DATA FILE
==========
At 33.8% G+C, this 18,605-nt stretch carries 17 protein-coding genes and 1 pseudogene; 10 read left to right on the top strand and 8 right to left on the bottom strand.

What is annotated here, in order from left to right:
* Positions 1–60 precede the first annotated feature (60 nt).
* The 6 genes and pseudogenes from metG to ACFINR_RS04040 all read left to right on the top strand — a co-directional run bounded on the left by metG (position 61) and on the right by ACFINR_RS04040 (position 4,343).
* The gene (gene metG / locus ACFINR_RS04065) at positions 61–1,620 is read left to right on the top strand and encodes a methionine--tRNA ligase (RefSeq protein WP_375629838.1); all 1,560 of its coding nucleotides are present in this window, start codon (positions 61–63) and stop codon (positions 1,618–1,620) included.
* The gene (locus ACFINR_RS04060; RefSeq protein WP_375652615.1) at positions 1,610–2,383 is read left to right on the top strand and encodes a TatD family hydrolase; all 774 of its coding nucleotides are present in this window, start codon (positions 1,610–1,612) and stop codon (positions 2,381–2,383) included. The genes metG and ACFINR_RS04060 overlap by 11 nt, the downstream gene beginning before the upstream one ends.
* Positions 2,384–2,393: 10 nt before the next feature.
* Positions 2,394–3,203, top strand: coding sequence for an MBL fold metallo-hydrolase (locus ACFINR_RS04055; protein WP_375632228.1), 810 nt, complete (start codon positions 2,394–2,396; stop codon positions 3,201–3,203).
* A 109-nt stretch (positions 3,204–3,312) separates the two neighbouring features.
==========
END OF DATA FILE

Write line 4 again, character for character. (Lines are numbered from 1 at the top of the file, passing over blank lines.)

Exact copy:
* The 6 genes and pseudogenes from metG to ACFINR_RS04040 all read left to right on the top strand — a co-directional run bounded on the left by metG (position 61) and on the right by ACFINR_RS04040 (position 4,343).